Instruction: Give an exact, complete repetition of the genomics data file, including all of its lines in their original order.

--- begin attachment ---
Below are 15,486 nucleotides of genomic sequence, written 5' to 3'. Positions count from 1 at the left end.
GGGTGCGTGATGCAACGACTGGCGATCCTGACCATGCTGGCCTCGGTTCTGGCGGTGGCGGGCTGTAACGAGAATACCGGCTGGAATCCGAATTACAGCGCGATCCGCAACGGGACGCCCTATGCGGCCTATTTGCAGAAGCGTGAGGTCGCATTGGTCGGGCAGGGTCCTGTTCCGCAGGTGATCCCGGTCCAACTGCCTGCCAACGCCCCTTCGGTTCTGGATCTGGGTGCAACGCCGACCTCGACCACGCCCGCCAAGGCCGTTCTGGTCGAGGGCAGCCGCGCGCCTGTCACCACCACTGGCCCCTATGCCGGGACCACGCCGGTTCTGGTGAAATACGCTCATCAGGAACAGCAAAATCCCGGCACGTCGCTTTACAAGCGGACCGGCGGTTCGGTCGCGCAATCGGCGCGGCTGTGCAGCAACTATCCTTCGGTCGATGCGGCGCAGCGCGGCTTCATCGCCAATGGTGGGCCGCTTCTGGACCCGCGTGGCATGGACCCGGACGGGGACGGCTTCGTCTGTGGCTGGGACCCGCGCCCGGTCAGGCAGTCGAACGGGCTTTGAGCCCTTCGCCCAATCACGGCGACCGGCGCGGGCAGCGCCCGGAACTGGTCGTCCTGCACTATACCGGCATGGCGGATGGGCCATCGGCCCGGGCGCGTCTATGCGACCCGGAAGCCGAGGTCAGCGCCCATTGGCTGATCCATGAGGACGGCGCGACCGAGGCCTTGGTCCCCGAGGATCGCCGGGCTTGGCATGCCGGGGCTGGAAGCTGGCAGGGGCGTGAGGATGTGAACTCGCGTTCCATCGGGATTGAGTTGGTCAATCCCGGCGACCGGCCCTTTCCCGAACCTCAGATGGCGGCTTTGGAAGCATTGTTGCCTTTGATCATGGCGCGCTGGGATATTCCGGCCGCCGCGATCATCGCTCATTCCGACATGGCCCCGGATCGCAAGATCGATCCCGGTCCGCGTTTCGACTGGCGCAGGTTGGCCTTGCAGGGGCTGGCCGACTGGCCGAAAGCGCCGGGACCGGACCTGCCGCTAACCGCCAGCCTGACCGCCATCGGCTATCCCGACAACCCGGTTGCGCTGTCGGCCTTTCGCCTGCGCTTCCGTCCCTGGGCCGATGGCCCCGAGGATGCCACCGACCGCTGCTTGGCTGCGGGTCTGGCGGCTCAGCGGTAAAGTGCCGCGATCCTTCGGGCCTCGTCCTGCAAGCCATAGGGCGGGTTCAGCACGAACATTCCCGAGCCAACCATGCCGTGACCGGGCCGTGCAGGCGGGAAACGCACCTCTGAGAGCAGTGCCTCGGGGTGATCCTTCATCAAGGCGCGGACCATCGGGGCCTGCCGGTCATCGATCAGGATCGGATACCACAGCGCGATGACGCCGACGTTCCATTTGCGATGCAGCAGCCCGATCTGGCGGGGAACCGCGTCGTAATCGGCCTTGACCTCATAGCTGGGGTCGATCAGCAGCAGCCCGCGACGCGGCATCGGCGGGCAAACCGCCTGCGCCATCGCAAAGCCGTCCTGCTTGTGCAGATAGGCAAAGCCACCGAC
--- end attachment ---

Below are 15,486 nucleotides of genomic sequence, written 5' to 3'. Positions count from 1 at the left end.
GGGTGCGTGATGCAACGACTGGCGATCCTGACCATGCTGGCCTCGGTTCTGGCGGTGGCGGGCTGTAACGAGAATACCGGCTGGAATCCGAATTACAGCGCGATCCGCAACGGGACGCCCTATGCGGCCTATTTGCAGAAGCGTGAGGTCGCATTGGTCGGGCAGGGTCCTGTTCCGCAGGTGATCCCGGTCCAACTGCCTGCCAACGCCCCTTCGGTTCTGGATCTGGGTGCAACGCCGACCTCGACCACGCCCGCCAAGGCCGTTCTGGTCGAGGGCAGCCGCGCGCCTGTCACCACCACTGGCCCCTATGCCGGGACCACGCCGGTTCTGGTGAAATACGCTCATCAGGAACAGCAAAATCCCGGCACGTCGCTTTACAAGCGGACCGGCGGTTCGGTCGCGCAATCGGCGCGGCTGTGCAGCAACTATCCTTCGGTCGATGCGGCGCAGCGCGGCTTCATCGCCAATGGTGGGCCGCTTCTGGACCCGCGTGGCATGGACCCGGACGGGGACGGCTTCGTCTGTGGCTGGGACCCGCGCCCGGTCAGGCAGTCGAACGGGCTTTGAGCCCTTCGCCCAATCACGGCGACCGGCGCGGGCAGCGCCCGGAACTGGTCGTCCTGCACTATACCGGCATGGCGGATGGGCCATCGGCCCGGGCGCGTCTATGCGACCCGGAAGCCGAGGTCAGCGCCCATTGGCTGATCCATGAGGACGGCGCGACCGAGGCCTTGGTCCCCGAGGATCGCCGGGCTTGGCATGCCGGGGCTGGAAGCTGGCAGGGGCGTGAGGATGTGAACTCGCGTTCCATCGGGATTGAGTTGGTCAATCCCGGCGACCGGCCCTTTCCCGAACCTCAGATGGCGGCTTTGGAAGCATTGTTGCCTTTGATCATGGCGCGCTGGGATATTCCGGCCGCCGCGATCATCGCTCATTCCGACATGGCCCCGGATCGCAAGATCGATCCCGGTCCGCGTTTCGACTGGCGCAGGTTGGCCTTGCAGGGGCTGGCCGACTGGCCGAAAGCGCCGGGACCGGACCTGCCGCTAACCGCCAGCCTGACCGCCATCGGCTATCCCGACAACCCGGTTGCGCTGTCGGCCTTTCGCCTGCGCTTCCGTCCCTGGGCCGATGGCCCCGAGGATGCCACCGACCGCTGCTTGGCTGCGGGTCTGGCGGCTCAGCGGTAAAGTGCCGCGATCCTTCGGGCCTCGTCCTGCAAGCCATAGGGCGGGTTCAGCACGAACATTCCCGAGCCAACCATGCCGTGACCGGGCCGTGCAGGCGGGAAACGCACCTCTGAGAGCAGTGCCTCGGGGTGATCCTTCATCAAGGCGCGGACCATCGGGGCCTGCCGGTCATCGATCAGGATCGGATACCACAGCGCGATGACGCCGACGTTCCATTTGCGATGCAGCAGCCCGATCTGGCGGGGAACCGCGTCGTAATCGGCCTTGACCTCATAGCTGGGGTCGATCAGCAGCAGCCCGCGACGCGGCATCGGCGGGCAAACCGCCTGCGCCATCGCAAAGCCGTCCTGCTTGTGCAGATAGGCAAAGCCACCGAC